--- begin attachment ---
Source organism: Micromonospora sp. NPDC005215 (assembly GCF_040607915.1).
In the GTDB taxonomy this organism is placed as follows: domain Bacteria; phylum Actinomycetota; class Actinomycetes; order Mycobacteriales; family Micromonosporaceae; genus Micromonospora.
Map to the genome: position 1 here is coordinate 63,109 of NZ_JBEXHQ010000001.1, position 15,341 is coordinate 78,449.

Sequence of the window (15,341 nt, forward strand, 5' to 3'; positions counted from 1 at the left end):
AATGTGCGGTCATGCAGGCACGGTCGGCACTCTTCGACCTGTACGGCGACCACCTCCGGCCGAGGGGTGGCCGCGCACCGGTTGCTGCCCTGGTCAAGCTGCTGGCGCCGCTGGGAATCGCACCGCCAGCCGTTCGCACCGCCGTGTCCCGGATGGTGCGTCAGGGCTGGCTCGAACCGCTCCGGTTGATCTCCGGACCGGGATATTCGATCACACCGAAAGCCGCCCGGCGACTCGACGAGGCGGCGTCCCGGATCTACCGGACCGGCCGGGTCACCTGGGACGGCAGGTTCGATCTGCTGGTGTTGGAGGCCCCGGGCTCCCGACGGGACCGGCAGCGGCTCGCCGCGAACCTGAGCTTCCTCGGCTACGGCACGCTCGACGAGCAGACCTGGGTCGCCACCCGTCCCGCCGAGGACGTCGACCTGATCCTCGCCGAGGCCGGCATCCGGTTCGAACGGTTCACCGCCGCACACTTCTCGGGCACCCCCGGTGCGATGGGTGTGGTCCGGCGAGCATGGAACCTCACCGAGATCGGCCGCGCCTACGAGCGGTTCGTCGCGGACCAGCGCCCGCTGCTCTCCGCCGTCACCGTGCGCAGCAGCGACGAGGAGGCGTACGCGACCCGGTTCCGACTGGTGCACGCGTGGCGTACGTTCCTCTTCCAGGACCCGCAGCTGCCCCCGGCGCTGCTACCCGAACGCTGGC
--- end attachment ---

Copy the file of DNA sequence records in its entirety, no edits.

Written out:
Source organism: Micromonospora sp. NPDC005215 (assembly GCF_040607915.1).
In the GTDB taxonomy this organism is placed as follows: domain Bacteria; phylum Actinomycetota; class Actinomycetes; order Mycobacteriales; family Micromonosporaceae; genus Micromonospora.
Map to the genome: position 1 here is coordinate 63,109 of NZ_JBEXHQ010000001.1, position 15,341 is coordinate 78,449.

Sequence of the window (15,341 nt, forward strand, 5' to 3'; positions counted from 1 at the left end):
AATGTGCGGTCATGCAGGCACGGTCGGCACTCTTCGACCTGTACGGCGACCACCTCCGGCCGAGGGGTGGCCGCGCACCGGTTGCTGCCCTGGTCAAGCTGCTGGCGCCGCTGGGAATCGCACCGCCAGCCGTTCGCACCGCCGTGTCCCGGATGGTGCGTCAGGGCTGGCTCGAACCGCTCCGGTTGATCTCCGGACCGGGATATTCGATCACACCGAAAGCCGCCCGGCGACTCGACGAGGCGGCGTCCCGGATCTACCGGACCGGCCGGGTCACCTGGGACGGCAGGTTCGATCTGCTGGTGTTGGAGGCCCCGGGCTCCCGACGGGACCGGCAGCGGCTCGCCGCGAACCTGAGCTTCCTCGGCTACGGCACGCTCGACGAGCAGACCTGGGTCGCCACCCGTCCCGCCGAGGACGTCGACCTGATCCTCGCCGAGGCCGGCATCCGGTTCGAACGGTTCACCGCCGCACACTTCTCGGGCACCCCCGGTGCGATGGGTGTGGTCCGGCGAGCATGGAACCTCACCGAGATCGGCCGCGCCTACGAGCGGTTCGTCGCGGACCAGCGCCCGCTGCTCTCCGCCGTCACCGTGCGCAGCAGCGACGAGGAGGCGTACGCGACCCGGTTCCGACTGGTGCACGCGTGGCGTACGTTCCTCTTCCAGGACCCGCAGCTGCCCCCGGCGCTGCTACCCGAACGCTGGC